The doctor was called. He bandaged the wound.

“What about the risk of VD infection?” asked a crewmember.

“I doubt you have to worry. But if you really think it necessary, I can give the camel some penicillin.”

As I say, this story may not be absolutely truthful. All I can say is, the stories Lawrie told which I was able to check, were.

“Ah, Jean!”

Posted in FILM, literature, MUSIC, Theatre with tags , , , , , , , on January 31, 2008 by dcairns

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That’s what my late friend Lawrie would say whenever the subject of Jean Simmons came up. I mention it because I happened to notice it’s her 79th birthday.

Lawrie’s first movie as assistant was CAESAR AND CLEOPATRA, produced by an irascible and untalented Hungarian mogul/confidence man called Gabby Pascal. Pascal had managed to persuade the notoriously intractable George Bernard Shaw to grant him the film rights to his entire oeuvre. Turning up for the meeting in a pair of new yellow socks (“always wear something new to an important meeting”) Gabby convinced George of his genius, which GBS remained convinced off throughout their partnership, despite numberless proofs to the contrary. ‘What is your company called?’ asked Shaw, agreeing to the deal. ‘It can be called whatever you like, once you advance me the money to set it up,’ replied the Mittel-European with a beastly twinkle.

CAESAR was a massive super-production, with all the traditional wastage. ‘We exported sand to Egypt for the desert scenes,’ remembered Lawrie with wonderment, ‘– during wartime!’ A thousand sandals were made for Egyptian extras, who promptly ate them. ‘The soft leather was apparently quite a delicacy.’ Ancient Egyptian-sounding music was produced by the Ondes Martenot, one of the first electronic instruments. Huge murals were painted, then ignored by the camera because the director preferred blank walls.

On location, Lawrie sat in a tent and manned a radio, co-ordinating troops for Caesar’s battles. ‘Oh, the battles were a scream! We killed so many people,” he recalled fondly. “Twenty years later I was walking in London with my fiancee, when a grubby old man accosted us. “Remember me?” he said. I didn’t. He raised his hat. One ear was missing. Cut off by a sword in one of those battle scenes. The man said, “I got paid a fortune for that. I do hope we’re going to do another film soon. I’ve still got one ear!”‘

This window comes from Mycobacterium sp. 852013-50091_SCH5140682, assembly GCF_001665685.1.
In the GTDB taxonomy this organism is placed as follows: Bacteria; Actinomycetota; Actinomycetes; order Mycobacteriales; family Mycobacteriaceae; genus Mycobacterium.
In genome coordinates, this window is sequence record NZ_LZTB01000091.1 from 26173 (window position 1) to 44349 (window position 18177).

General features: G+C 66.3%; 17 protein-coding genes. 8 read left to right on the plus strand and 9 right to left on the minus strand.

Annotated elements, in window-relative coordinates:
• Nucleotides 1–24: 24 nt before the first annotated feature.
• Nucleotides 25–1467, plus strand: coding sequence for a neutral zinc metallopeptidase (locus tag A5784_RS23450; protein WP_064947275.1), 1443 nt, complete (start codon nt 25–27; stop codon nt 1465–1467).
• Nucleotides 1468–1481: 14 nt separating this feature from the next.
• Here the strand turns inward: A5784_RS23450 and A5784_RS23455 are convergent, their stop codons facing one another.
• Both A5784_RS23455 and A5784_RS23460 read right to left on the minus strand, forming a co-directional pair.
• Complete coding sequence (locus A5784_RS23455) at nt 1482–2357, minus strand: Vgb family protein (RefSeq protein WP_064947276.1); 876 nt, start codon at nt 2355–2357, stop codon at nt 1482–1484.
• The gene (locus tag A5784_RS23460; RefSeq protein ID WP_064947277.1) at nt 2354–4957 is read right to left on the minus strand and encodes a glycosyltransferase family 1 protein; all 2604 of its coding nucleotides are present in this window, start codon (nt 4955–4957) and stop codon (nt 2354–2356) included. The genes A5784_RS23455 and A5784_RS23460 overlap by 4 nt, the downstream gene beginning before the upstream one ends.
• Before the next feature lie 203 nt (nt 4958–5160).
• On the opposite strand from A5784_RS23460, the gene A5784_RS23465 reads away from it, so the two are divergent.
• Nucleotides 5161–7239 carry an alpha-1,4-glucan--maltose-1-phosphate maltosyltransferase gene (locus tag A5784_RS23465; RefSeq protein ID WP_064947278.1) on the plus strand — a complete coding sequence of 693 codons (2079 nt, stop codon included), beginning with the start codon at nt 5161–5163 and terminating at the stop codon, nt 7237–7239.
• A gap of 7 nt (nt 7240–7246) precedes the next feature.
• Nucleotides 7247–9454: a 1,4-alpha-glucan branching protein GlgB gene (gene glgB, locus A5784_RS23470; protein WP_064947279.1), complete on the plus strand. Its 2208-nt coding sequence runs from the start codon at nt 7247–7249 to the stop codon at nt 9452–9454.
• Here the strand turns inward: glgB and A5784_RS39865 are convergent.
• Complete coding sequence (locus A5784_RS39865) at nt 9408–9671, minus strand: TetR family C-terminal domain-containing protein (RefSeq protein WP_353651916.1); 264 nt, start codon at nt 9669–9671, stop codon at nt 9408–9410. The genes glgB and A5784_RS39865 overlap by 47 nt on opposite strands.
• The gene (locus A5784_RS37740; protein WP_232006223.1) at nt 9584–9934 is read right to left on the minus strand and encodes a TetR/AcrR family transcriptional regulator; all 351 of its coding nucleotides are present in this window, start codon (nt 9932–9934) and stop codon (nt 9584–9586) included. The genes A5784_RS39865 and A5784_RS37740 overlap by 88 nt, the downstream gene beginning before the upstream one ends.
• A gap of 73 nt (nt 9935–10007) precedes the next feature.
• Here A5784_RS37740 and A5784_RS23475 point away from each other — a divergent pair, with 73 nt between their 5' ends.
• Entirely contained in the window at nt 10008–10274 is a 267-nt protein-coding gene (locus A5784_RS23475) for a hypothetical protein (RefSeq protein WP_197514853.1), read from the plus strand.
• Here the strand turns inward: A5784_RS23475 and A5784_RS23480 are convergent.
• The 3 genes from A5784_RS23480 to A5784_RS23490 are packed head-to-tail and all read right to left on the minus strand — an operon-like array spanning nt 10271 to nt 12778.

In C&C, Jean Simmons doubled for Vivian Leigh, being thrown into a water tank at Rank Denham Studios — in January. They hurled her in, she couldn’t swim, the man delegated to save her couldn’t swim either, she was eventually hauled out, shivering and bedraggled, to face a delighted Pascal, who was doubling as director. “That was vunderful, perfect, perfect! We do it one more time.”

(Remind me to tell you the one about Pascal and the camel sometime.)

Jean genie

On BLACK NARCISSUS, Lawrie got to know Jean better. ‘I used to help her wash the brown body make-up off in the bath,’ he said, dreamily. Sabu was very interested in her too, but Mrs. Simmons didn’t approve of him, so he went off with Jean’s stand-in instead and got her pregnant.’

(Sabu is a pretty well unique figure in British cinema — my students are usually surprised that we had an Indian star in British films in the 40s. We don’t have one now!)

As Lawrie reminisced, I remember thinking: ‘Jean Simmons. In the bath. Aged seventeen. Wow. I’m in the wrong line of work.’ And then, ‘Waitaminute! I’m in the same line of work.’